Kim Philby, the so-called Third Man in the Cambridge spy ring, was the Cold War's most infamous traitor, a Soviet spy at the heart of British intelligence. Philby joined Britain's secret service MI6 during the war and went on to head the section tasked with rooting out Russian spies before becoming the service's chief liaison officer with the CIA. He betrayed hundreds of British and US agents to the Russians and compromised numerous operations inside the Soviet Union.
Tim Milne was Philby's closest and oldest friend. They studied at Westminster School together and when Philby joined MI6 he immediately recruited Milne as his deputy. Philby's treachery was a huge blow to Milne and, after he retired, he wrote a highly revealing description of Philby's time in the secret service.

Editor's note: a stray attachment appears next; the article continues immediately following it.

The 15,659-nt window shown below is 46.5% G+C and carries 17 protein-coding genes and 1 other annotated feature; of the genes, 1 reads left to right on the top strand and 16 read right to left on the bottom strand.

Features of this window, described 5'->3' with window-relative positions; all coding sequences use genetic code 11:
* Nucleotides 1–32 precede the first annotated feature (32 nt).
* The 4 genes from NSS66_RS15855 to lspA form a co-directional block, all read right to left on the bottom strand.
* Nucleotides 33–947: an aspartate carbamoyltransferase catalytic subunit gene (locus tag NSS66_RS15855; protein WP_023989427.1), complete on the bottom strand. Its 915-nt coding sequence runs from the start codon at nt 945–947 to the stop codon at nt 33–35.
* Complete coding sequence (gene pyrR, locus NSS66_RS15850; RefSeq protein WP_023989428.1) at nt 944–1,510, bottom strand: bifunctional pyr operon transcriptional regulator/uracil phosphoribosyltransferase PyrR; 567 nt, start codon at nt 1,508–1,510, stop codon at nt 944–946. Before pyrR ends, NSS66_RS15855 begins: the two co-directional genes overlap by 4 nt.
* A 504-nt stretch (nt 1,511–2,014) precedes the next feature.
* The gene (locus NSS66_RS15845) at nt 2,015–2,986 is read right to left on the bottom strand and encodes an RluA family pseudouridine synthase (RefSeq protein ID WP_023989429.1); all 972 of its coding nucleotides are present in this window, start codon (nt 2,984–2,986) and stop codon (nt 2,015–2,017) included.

Publication of the memoirs was banned by MI6 but, after Milne's death in 2010, his family were determined that this insider's account of the Philby affair be published. Edited to include newly released top-secret documents showing how the KGB's master spy managed to fool MI6 even after he defected to Moscow, this is the final word on one of the world's most notorious spies by the MI6 colleague who knew him best, the insider account of the Philby affair that Britain's spy chiefs did not want you to hear.
"Elegant and rich in detail, it provides intriguing glimpses of the man who would become the 20th century's most notorious British spy and traitor." (Mail on Sunday)
"An often intimate portrait of the Third Man, candid in its assessments." (The Telegraph)
"[Milne] explains one of the most enduring mysteries surrounding the notorious Soviet spy." (The Guardian)
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Absorbing and unpretentious personal account